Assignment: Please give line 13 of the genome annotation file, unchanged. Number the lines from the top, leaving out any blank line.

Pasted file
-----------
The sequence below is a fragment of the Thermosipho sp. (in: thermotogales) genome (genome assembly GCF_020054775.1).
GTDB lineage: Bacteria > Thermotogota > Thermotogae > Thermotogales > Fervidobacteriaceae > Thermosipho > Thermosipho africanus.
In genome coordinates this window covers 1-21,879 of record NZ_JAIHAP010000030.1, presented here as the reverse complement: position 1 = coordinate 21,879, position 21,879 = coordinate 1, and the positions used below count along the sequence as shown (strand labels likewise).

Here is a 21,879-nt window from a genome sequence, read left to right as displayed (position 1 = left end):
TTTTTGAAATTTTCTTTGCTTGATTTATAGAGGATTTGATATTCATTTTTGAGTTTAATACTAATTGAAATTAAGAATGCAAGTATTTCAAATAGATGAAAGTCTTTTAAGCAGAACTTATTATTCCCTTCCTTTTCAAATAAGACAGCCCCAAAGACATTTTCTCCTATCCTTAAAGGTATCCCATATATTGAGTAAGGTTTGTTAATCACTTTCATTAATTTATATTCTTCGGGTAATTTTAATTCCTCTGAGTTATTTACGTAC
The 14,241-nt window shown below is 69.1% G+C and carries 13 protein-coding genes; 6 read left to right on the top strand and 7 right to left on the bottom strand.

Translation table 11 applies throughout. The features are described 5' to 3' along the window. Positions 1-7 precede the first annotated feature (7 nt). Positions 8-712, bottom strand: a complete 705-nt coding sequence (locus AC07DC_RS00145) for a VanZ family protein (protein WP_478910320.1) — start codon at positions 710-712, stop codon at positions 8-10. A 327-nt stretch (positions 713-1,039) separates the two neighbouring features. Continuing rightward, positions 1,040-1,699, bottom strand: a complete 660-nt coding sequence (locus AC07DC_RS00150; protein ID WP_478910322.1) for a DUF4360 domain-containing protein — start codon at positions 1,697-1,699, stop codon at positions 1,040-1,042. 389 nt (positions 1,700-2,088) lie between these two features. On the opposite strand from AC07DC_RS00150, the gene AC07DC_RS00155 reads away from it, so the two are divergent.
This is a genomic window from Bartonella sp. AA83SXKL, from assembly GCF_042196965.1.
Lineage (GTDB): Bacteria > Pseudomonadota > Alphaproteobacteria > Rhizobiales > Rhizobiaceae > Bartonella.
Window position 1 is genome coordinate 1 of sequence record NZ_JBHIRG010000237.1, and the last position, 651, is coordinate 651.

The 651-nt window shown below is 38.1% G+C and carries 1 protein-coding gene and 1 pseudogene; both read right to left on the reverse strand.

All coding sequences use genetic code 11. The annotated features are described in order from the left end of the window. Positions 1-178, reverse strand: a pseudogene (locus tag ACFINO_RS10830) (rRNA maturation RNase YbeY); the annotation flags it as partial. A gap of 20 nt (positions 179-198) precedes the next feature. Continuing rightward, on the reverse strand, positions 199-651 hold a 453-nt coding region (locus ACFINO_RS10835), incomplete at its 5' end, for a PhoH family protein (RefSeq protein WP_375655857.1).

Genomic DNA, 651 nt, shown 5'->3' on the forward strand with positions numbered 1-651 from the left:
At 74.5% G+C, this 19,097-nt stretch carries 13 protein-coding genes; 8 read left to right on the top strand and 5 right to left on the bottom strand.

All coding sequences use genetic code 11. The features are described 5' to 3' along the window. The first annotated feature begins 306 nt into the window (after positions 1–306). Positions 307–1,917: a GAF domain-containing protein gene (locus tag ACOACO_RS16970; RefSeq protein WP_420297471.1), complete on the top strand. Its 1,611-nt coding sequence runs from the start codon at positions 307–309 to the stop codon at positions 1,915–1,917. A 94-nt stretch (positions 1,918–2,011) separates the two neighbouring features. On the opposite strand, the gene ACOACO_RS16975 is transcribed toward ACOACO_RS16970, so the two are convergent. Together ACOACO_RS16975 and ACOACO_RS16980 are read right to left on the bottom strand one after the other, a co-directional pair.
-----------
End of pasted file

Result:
Genomic DNA, 651 nt, shown 5'->3' on the forward strand with positions numbered 1-651 from the left: